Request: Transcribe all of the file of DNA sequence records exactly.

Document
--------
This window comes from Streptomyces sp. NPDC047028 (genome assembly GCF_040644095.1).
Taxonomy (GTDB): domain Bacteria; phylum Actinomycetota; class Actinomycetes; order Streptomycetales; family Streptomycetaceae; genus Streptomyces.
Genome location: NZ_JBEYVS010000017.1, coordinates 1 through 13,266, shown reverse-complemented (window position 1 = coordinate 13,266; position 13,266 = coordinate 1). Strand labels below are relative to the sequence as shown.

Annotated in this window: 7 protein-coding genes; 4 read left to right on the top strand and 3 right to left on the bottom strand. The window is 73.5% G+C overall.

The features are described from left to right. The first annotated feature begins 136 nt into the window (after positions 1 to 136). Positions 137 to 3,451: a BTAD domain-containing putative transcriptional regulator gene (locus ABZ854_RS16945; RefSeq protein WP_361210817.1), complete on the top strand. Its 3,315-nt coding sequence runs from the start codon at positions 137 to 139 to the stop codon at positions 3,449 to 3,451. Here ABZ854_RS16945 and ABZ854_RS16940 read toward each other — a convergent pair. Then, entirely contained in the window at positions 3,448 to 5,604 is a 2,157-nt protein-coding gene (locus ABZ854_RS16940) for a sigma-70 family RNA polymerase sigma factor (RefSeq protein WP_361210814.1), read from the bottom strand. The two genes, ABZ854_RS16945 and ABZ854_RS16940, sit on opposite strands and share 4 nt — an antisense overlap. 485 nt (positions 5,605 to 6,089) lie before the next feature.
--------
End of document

This window comes from Streptomyces sp. NPDC047028 (genome assembly GCF_040644095.1).
Taxonomy (GTDB): domain Bacteria; phylum Actinomycetota; class Actinomycetes; order Streptomycetales; family Streptomycetaceae; genus Streptomyces.
Genome location: NZ_JBEYVS010000017.1, coordinates 1 through 13,266, shown reverse-complemented (window position 1 = coordinate 13,266; position 13,266 = coordinate 1). Strand labels below are relative to the sequence as shown.

Annotated in this window: 7 protein-coding genes; 4 read left to right on the top strand and 3 right to left on the bottom strand. The window is 73.5% G+C overall.

The features are described from left to right. The first annotated feature begins 136 nt into the window (after positions 1 to 136). Positions 137 to 3,451: a BTAD domain-containing putative transcriptional regulator gene (locus ABZ854_RS16945; RefSeq protein WP_361210817.1), complete on the top strand. Its 3,315-nt coding sequence runs from the start codon at positions 137 to 139 to the stop codon at positions 3,449 to 3,451. Here ABZ854_RS16945 and ABZ854_RS16940 read toward each other — a convergent pair. Then, entirely contained in the window at positions 3,448 to 5,604 is a 2,157-nt protein-coding gene (locus ABZ854_RS16940) for a sigma-70 family RNA polymerase sigma factor (RefSeq protein WP_361210814.1), read from the bottom strand. The two genes, ABZ854_RS16945 and ABZ854_RS16940, sit on opposite strands and share 4 nt — an antisense overlap. 485 nt (positions 5,605 to 6,089) lie before the next feature.